My Visit to the Squirrel Cove Trading Company [5min read]

As the Pacific Regional Manager for the In.Business program I get to live and work on the west coast of Canada. Part of my job involves sharing information on business topics with students in the program.  This month I thought I would share a story about my friend Teri as she and her family have just purchased an existing business on Cortes Island, BC, and I believe learning from other entrepreneurs’ experiences can be very valuable for anyone interested in starting their own business.  Recently, while on vacation, I had the chance to visit Teri and her family on Cortes Island and see how their new business venture was working out. Cortes is part of the Discovery Islands and is fairly remote; it takes two ferries to get there from Vancouver Island, so you can imagine how isolated it is.  The total population sits at around a thousand permanent residents, with more in the summer during tourist season. Teri, along with her husband Curt and in-laws Magdala and Greg, purchased the Squirrel Cove Trading Company in a lovely area of the Island known as Squirrel Cove, which is frequented by tourists, locals, and boaters.  The store is more than a store, it is considered a destination on Cortes Island, as the island, although a pristine and beautiful place has very few amenities. The general store is ninety years old and, needless to say is in need of some upgrades, but it provides many services to the community at large.  At first, I thought they were foolish for buying an old building on a remote island, but now I think they may be on to something. They just bought their retirement nest egg, which could turn out be a golden nest egg in the long-run. It takes a lot of “guts” to be an entrepreneur and purchase a business you know nothing about. The first thing purchasing the store did was eliminate their need for housing, as there are living quarters above the store. Moreover, there is enough room to eventually rent rooms out to tourists. The store also has more than one revenue stream.  Aside from being a grocery store, it also sells gasoline for vehicles and boats, operates as a post office, liquor store and hardware store. The purchase also came with a boat ramp, craft store, a year-round garden centre, a campsite site, a laundromat and showers for campers and boaters alike, and a high-end restaurant and fast-food kiosk, which both operate during the summer months when tourist traffic is high. It all sounded like one big money-making operation, but of course right now everyone is focusing on learning the business. While there, I could tell Teri and Curt and their partners were on a steep learning curve. It isn’t easy learning all aspects of a new business in the month since they moved there. What makes this arrangement work is that everyone has complementary talents. Curt has a background in construction and business and can take care of maintenance and upgrades to buildings and infrastructure, as well as business planning. Magdala has a background in bookkeeping and has taken on that role, as well as payroll and business banking. Teri has a background in interior design and administration and will eventually get to add her design flair to the buildings, as well as help manage staff. Greg is mechanically inclined and will also be looking after maintenance and assist in day-to-day business operations. I sat down with Teri and asked some questions about their new venture. KB: What do you like about the store? Teri:  I love the history of the store and the fact that it provides services for the community. I also love the nostalgic feel of the store. We definitely want to keep that feeling as we renovate the store so that it looks like one of those old-time general stores from years’ past with large jars of candy, fresh baked goods, local handmade products and goods stacked neatly on custom-made wooden shelves. KB: What have you learned since purchasing the business? Teri:  There are many aspects of business that you need to learn. Basically, you have to be a multi-tasker and you need to be able to delegate tasks to staff. We are currently learning how to market the business, pricing products, reviewing inventory, figuring out what needs to be repaired and assessing store procedures. KB: Have there been any pleasant surprises?  Teri: Yes, there are three things. First, I am ecstatic how easily the four of us work together as a team. I had no idea when we started this venture whether we would work well together. The second thing would be how valuable our employees have been in teaching us the ins and outs of the business as well as introducing us to the community on Cortes Island. It has been a God send having the employees stay on when the business was sold to us. They are also helping introduce us to community members that frequent the store. Thirdly, the people on Cortes have been incredible in welcoming us to their community. KB:  What aspects of business are you learning? Teri: Well, we quickly learned that store inventory was done manually, which can be really slow and can inaccurate. We have decided to put in an electronic “point of sale” system, which will help us track inventory and manage sales better. KB:  Can you elaborate on what a “point of sale” system is? Teri:  Yes, a point of sale is a system that can scan the barcode of products when they are purchased and placed on the shelf, this way we can track what is sold daily, weekly, monthly or annually. This will give us better insight into what are items selling and not selling. This has a few benefits; namely, we can track inventory, and know what items are on the shelf at any given time. This will let us know which items are about to expire so we can put them on sale and it also it gives us a better idea on what items sell quickly so that we can order high-volume items ahead of time before they run out. It will be exciting to see what improvements Teri and her partners will make to the business in the next year as they settle into being business owners.  Here is a link to the Squirrel Cove Trading Company website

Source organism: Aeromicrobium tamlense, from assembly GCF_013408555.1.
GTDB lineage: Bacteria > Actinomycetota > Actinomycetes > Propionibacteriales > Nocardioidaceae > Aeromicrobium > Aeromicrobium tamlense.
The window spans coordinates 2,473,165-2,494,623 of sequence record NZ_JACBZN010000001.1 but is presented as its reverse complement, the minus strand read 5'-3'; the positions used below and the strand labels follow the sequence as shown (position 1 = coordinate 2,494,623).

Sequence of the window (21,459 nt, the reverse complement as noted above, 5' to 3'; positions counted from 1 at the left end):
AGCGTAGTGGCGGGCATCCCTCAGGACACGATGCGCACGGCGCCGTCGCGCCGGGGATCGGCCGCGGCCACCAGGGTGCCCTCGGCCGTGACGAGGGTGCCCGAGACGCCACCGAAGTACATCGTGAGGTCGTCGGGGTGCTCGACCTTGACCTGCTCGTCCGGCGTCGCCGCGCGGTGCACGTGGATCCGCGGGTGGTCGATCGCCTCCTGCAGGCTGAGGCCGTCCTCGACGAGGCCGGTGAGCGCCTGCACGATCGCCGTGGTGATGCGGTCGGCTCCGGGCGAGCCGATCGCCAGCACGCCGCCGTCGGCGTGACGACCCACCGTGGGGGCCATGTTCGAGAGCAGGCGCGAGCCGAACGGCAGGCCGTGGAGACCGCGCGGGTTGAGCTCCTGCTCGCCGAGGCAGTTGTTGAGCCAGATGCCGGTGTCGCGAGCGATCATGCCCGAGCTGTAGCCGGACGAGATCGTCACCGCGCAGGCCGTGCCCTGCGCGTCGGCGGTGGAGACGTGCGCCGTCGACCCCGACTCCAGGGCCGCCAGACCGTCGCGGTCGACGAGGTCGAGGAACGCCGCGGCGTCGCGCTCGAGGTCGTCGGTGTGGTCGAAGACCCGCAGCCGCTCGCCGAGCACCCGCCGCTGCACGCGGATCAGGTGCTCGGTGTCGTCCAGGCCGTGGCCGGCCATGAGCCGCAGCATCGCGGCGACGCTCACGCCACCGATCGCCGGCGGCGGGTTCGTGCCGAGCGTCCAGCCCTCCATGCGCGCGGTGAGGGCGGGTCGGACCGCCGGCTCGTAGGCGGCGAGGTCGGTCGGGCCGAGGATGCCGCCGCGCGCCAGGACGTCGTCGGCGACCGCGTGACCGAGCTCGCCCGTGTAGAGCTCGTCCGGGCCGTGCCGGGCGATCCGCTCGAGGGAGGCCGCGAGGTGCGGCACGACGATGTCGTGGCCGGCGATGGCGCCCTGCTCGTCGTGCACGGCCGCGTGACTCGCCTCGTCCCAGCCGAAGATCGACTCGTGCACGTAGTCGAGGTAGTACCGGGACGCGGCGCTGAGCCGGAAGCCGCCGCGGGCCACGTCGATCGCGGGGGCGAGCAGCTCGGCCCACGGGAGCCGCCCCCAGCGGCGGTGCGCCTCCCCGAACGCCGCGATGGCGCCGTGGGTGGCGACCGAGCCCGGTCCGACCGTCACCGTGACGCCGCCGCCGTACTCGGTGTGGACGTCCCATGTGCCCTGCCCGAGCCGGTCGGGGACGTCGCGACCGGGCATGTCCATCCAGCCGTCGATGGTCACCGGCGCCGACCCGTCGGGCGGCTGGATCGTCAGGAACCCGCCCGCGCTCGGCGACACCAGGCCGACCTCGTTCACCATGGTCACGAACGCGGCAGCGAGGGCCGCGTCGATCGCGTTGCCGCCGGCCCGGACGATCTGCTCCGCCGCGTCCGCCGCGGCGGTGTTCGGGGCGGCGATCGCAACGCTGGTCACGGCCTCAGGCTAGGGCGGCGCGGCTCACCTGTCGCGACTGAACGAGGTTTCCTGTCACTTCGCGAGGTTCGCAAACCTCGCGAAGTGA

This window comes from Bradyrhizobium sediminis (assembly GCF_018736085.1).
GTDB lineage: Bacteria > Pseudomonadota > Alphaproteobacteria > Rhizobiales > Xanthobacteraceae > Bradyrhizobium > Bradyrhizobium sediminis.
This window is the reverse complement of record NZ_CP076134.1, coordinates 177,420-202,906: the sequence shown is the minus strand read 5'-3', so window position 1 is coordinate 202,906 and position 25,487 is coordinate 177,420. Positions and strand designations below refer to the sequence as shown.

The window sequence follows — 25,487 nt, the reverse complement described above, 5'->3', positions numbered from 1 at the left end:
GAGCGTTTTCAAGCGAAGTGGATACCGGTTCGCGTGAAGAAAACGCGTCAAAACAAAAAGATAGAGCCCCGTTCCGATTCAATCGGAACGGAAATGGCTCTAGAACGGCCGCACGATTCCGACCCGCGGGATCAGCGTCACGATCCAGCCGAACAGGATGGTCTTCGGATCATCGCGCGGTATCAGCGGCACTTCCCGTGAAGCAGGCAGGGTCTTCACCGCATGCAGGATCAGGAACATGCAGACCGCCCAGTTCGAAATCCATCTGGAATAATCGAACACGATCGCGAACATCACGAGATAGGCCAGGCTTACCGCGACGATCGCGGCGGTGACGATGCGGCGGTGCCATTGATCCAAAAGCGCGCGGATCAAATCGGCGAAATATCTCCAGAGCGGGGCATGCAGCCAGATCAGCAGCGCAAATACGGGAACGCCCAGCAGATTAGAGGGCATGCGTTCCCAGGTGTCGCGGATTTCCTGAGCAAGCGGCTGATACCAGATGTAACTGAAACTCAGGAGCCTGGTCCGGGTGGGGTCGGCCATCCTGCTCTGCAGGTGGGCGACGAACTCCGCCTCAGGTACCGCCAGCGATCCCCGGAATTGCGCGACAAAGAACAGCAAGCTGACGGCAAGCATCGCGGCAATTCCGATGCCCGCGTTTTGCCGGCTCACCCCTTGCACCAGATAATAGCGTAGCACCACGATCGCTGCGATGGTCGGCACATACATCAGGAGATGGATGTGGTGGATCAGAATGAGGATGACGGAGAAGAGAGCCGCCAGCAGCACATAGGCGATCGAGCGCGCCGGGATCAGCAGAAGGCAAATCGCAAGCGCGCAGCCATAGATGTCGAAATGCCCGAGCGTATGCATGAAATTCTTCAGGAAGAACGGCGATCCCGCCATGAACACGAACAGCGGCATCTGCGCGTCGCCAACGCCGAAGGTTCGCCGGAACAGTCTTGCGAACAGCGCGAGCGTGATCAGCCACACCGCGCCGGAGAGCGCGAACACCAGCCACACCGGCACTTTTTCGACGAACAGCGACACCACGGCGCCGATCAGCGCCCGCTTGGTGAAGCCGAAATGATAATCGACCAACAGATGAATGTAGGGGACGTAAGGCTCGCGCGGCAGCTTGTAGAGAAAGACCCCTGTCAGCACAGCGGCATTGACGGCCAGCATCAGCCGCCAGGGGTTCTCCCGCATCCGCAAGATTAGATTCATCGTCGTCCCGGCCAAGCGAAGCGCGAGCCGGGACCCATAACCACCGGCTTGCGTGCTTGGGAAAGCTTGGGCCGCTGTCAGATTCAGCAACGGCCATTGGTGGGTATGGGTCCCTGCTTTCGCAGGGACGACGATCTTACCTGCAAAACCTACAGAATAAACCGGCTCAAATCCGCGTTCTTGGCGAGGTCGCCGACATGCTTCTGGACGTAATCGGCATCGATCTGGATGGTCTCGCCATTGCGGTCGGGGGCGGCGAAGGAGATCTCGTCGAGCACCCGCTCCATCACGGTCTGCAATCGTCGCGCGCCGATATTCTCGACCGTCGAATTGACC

Koren Bear Pacific Regional Manager, In.Business Purdy Crawford Chair in Aboriginal Business Studies Cape Breton University (in partnership with Vancouver Island University to deliver the In.Business Program in British Columbia and Alberta)